Founder, 401k Benna
Ted Benna may not be a household name, but his brainchild, the 401(k) plan, is a concept familiar to American families and practitioners in the financial advice community. Prior to Mr. Benna's establishing the first 401(k) plan in January 1981, no one had seen the likes of pretax retirement savings for employees. Up to that point, there were vehicles accommodating pretax employer matching contributions, but employees contributed after-tax money.
Mr. Benna, then a 40-year-old retirement benefits consultant, decided to pair pretax savings with employer matches at his then-employer, the Johnson Companies, sowing the seeds for the 401(k) revolution that's since taken the U.S., and other countries' retirement systems, by storm.
In the process, the Pennsylvania native changed retirement savings as we know it.
"There wasn't anything [in the law] saying you could do [this], but there also wasn't anything saying, No, you cannot,'" Mr. Benna, 75, said. "So, I saw the possibilities."
The pension plan was the retirement vehicle du jour through the early 1980s, putting the responsibility for retirement investing squarely on the shoulders of employers.
Over the course of three-and-a-half decades, 401(k) plans have eclipsed pensions to become the de facto retirement savings vehicle for the private sector, spawning a mass savings method that provides everyday Americans with an ability to personally save for their retirement.
"I think he made a major difference in helping to develop the modern 401(k)," Mark Iwry, a former deputy assistant secretary for retirement and health policy at the Treasury Department, said about Mr. Benna.
In fact, Mr. Benna is widely known as the "Father of the 401(k)."
"The precursors of the 401(k) were generally focused more on the executive level of the workforce than on the rank and file. Mr. Benna was instrumental in putting together the right combination of elements to make the 401(k) a much more broad-based, powerful savings vehicle that could be, and was, taken to scale," Mr. Iwry said.
There are now more than 60 million active 401(k) savers in 500,000 plans, holding roughly $5 trillion, according to statistics from the Department of Labor. Defined-benefit plans have fallen in lockstep with the ascent of the 401(k) the number of DB plans peaked in 1983, at 175,000, and has declined steadily to below 45,000 today.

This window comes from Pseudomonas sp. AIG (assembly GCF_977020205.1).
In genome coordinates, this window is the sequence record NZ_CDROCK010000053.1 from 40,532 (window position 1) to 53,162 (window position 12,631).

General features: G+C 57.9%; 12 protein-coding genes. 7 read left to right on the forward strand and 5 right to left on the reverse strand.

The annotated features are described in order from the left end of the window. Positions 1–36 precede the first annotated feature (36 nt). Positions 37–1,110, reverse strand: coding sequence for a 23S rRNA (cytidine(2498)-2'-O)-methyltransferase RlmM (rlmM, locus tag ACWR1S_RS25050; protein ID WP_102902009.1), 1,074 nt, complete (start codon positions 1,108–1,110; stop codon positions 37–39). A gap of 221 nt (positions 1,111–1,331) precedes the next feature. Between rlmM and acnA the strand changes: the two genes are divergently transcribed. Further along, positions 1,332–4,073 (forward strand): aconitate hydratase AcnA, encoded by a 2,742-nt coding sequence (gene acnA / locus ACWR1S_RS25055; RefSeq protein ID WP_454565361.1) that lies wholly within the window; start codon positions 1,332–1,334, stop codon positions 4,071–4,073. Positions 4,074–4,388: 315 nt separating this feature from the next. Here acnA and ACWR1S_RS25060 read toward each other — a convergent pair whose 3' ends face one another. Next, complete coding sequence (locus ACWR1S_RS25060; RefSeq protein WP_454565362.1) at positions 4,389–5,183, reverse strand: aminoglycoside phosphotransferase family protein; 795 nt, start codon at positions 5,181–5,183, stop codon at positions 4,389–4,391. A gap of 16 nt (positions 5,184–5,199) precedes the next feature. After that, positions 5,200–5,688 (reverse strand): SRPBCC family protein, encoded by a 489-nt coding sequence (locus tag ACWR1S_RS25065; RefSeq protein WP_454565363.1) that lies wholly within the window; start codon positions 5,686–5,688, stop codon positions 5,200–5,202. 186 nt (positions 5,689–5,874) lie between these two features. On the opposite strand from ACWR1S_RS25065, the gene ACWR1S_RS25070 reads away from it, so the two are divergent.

David John, a senior adviser in AARP's Public Policy Institute, said Mr. Benna's innovation hit at the right time. There were substantially higher tax rates in the early 80s the top marginal rate was 70% and a variety of "economic and management decisions" that were causing the pension system to "spiral out of control."
"There was a need for something else, and he just happened to step forward with a solution," he said.
That solution also has had a profound impact on other countries, such as the U.K., Australia and New Zealand, which share elements of the 401(k) and the U.S. retirement system, and has sparked interest in similar types of long-term savings plans such as 529 college education plans, said Mr. John, who also is deputy director for the Retirement Security Project at The Brookings Institution.
The 401(k) plan has provided for widespread access to mutual funds and the investment diversification they offer. In 1980, 5.7% of U.S. households, about 4.6 million families, owned mutual funds totaling $135 billion. Today, 44% of households, about 55 million families, have mutual funds holding more than $16 trillion.
"Clearly, the 401(k) has made the mutual fund industry what it is today," said Mr. Benna, now a consultant at an eponymous firm. "Prior to that, it was a mom-and-pop type industry."
Section 401(k) was originally added to the Internal Revenue Code in 1978, but was little noticed. By 1980, Mr. Benna was busy designing a program fitting its parameters. He first pitched the idea to a pension-plan client, a bank in Philadelphia, but the bank said no because it didn't want to pioneer a brand new concept.
So, Mr. Benna decided to give it a go at the firm he co-founded, Johnson Benna Co., and its sister company, Johnson Kendall Johnson. Some of the original participants are still in this first 401(k).
Nowadays, the Father of the 401(k), ironically, has moved on from 401(k) plans, consulting with small employers on setting up non-401(k) retirement plans, such as variations of payroll-deduction IRAs, which are simpler and less expensive than the traditional 401(k), Mr. Benna said.
If there's one thing he laments about his creation, it's that 401(k) plans have become convoluted for employees.
The first plans had two investments and limited options for how to allocate contributions, and the employer paid the fees, with the exception of the investment-management fee, Mr. Benna said.
Today, plans that have 15 to 20 investments are common, the potential number of portfolio options extends to the thousands, and several costs are passed on to the participants.
"He has facilitated the creation of the system, and that's a good thing," Mr. John said. "But it's not a finished product."